I commonly hear safety professionals observe that it’s not a matter of if a tragedy will occur but when. Call it the law of averages or, worse, the result of risky decisions. But these days, we must all be prepared for the unthinkable and, as recent events have proved, the largely uncontrollable.
Usually, such conversations in the world of school transportation revolve around school bus crashes, child or employee injuries and fatalities, and mass shootings, as writer Art Gissendaner explores this month, starting on page 34. But nothing has prepared the industry for the anxiety and fear that has resulted from COVID-19.
The coronavirus has threatened to not only disrupt but cripple student transportation and public education as well as all walks of our domestic and international society. The economy is tumbling to 2008 recession levels. The outbreak has reduced commerce and canceled or postponed public gatherings.
Fear usually reserved for science fiction and horror movies has made its way into our everyday lives. That panic is at an all-time high, no thanks to the media, social, traditional or otherwise. The Spanish Flu of 1918 produced shock- waves throughout the U.S. and the world, or what constituted as such over a century ago. But nowhere near to this extent. After all, when was the last time a national emergency at this magnitude was called in response to an infectious disease? Try never.
We are in uncharted territory as an industry, a nation and a world. You know when sporting events are canceled that something is truly and terribly wrong. While paling in comparison to the fatalities, so far at least, this is 9/11 stuff.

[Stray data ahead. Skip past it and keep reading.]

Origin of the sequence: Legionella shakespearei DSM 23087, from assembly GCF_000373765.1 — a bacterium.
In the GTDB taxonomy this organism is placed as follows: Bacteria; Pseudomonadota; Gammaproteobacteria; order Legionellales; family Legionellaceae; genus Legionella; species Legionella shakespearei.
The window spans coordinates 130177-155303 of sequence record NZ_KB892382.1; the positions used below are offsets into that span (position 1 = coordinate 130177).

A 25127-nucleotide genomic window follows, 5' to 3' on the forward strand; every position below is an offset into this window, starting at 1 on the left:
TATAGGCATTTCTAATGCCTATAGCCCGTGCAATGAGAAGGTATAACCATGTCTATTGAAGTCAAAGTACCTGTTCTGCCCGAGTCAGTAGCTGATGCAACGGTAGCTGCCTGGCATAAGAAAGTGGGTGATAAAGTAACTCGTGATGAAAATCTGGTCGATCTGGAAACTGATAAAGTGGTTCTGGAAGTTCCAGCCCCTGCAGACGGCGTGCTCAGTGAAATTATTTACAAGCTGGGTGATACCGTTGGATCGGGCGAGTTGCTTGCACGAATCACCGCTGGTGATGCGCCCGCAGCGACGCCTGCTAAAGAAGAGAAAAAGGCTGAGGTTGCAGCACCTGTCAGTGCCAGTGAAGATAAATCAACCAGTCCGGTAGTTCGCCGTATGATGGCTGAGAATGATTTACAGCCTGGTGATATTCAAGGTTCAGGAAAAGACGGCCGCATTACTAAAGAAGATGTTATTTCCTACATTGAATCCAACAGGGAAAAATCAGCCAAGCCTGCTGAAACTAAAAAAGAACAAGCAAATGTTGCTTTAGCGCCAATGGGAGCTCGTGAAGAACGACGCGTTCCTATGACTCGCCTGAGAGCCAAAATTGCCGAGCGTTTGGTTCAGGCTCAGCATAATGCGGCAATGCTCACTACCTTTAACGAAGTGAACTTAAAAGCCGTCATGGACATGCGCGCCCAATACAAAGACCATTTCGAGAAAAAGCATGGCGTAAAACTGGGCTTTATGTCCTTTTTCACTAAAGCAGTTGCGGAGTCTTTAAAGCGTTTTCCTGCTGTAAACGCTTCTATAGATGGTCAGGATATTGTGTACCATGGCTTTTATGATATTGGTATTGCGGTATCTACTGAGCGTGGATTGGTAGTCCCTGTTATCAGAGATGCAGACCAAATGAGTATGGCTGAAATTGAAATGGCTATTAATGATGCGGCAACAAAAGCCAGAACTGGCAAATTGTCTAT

More and more states and local schools announce closures or expanded and extended digital learning for students, rather than welcoming them to the traditional classroom. What will the long-term impact be on student transporters? Far too many school bus drivers, for example, continue to be paid hourly, with limited guaranteed hours and without health benefits. So far, many school districts have proactively responded by keeping operations and paychecks flowing.
One could argue that economic downturn that has resulted from the coronavirus outbreak—in fact, the stock market plummeted as a result of the pandemic, and once again retirement accounts are being decimated—might provide a boost to the industry’s anemic driver shortage, similar to that felt a decade ago. But that hope seems distant and does little to feed and clothe families today.
Working parents are left to figure out longer-term plans for supervising their children who are kept out of school or engaged in remote online learning. Especially if those parents happen to also work for the school district, say the aforementioned transportation departments that are still in operation.
There are far too many questions and not many answers. Yet all is not gloom and doom. Every challenge presents opportunities.
One of these dawned on me as I watched President Donald Trump’s news conference on March 13, when he declared the national emergency. States and local communities could mobilize school buses during the widespread school closures for transporting residents, especially in rural areas, to the new drive-through testing sites. They could deliver food throughout communities, especially to students who rely on school for breakfast and lunch. And indeed, the latter soon became a reality across the nation.
Ahead of us is the latest example of necessary leadership provided by student transporters in putting the health and safety of students as well as employees first and foremost. This is precisely how and why we knew that postponing the TSD Conference last month was not only the right call but the only call to make.
There are certainly obstacles ahead but also opportunities to reinvent, rediscover and rejuvenate. The immediacy of addressing local community needs remains paramount, but don’t miss or neglect the opportunities to help shape the future of students, their families and the entire industry.
Editor’s Note: As reprinted from the April issue of School Transportation News.